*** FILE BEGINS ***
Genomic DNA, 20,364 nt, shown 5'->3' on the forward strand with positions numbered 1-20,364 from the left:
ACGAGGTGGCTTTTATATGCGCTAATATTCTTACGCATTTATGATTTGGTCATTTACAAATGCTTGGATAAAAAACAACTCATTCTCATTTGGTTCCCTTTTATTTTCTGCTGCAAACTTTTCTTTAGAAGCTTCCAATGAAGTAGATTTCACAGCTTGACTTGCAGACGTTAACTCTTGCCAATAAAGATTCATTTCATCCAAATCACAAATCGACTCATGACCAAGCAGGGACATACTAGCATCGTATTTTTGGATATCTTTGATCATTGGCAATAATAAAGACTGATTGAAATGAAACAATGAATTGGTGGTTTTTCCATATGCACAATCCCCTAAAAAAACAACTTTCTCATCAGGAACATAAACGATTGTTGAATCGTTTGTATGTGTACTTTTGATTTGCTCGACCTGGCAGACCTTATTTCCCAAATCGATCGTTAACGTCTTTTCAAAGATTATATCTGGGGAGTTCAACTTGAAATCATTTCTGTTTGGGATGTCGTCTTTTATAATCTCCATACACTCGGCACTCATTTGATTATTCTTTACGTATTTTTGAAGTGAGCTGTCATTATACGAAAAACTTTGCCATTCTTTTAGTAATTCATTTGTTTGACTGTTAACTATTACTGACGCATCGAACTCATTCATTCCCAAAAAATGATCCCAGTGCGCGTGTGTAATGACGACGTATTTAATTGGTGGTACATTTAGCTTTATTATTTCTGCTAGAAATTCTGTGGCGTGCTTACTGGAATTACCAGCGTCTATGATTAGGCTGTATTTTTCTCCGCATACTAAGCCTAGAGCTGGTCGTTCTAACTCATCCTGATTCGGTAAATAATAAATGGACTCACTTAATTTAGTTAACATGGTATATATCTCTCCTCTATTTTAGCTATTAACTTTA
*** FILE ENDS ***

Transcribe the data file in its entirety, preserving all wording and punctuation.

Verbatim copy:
Genomic DNA, 20,364 nt, shown 5'->3' on the forward strand with positions numbered 1-20,364 from the left:
ACGAGGTGGCTTTTATATGCGCTAATATTCTTACGCATTTATGATTTGGTCATTTACAAATGCTTGGATAAAAAACAACTCATTCTCATTTGGTTCCCTTTTATTTTCTGCTGCAAACTTTTCTTTAGAAGCTTCCAATGAAGTAGATTTCACAGCTTGACTTGCAGACGTTAACTCTTGCCAATAAAGATTCATTTCATCCAAATCACAAATCGACTCATGACCAAGCAGGGACATACTAGCATCGTATTTTTGGATATCTTTGATCATTGGCAATAATAAAGACTGATTGAAATGAAACAATGAATTGGTGGTTTTTCCATATGCACAATCCCCTAAAAAAACAACTTTCTCATCAGGAACATAAACGATTGTTGAATCGTTTGTATGTGTACTTTTGATTTGCTCGACCTGGCAGACCTTATTTCCCAAATCGATCGTTAACGTCTTTTCAAAGATTATATCTGGGGAGTTCAACTTGAAATCATTTCTGTTTGGGATGTCGTCTTTTATAATCTCCATACACTCGGCACTCATTTGATTATTCTTTACGTATTTTTGAAGTGAGCTGTCATTATACGAAAAACTTTGCCATTCTTTTAGTAATTCATTTGTTTGACTGTTAACTATTACTGACGCATCGAACTCATTCATTCCCAAAAAATGATCCCAGTGCGCGTGTGTAATGACGACGTATTTAATTGGTGGTACATTTAGCTTTATTATTTCTGCTAGAAATTCTGTGGCGTGCTTACTGGAATTACCAGCGTCTATGATTAGGCTGTATTTTTCTCCGCATACTAAGCCTAGAGCTGGTCGTTCTAACTCATCCTGATTCGGTAAATAATAAATGGACTCACTTAATTTAGTTAACATGGTATATATCTCTCCTCTATTTTAGCTATTAACTTTA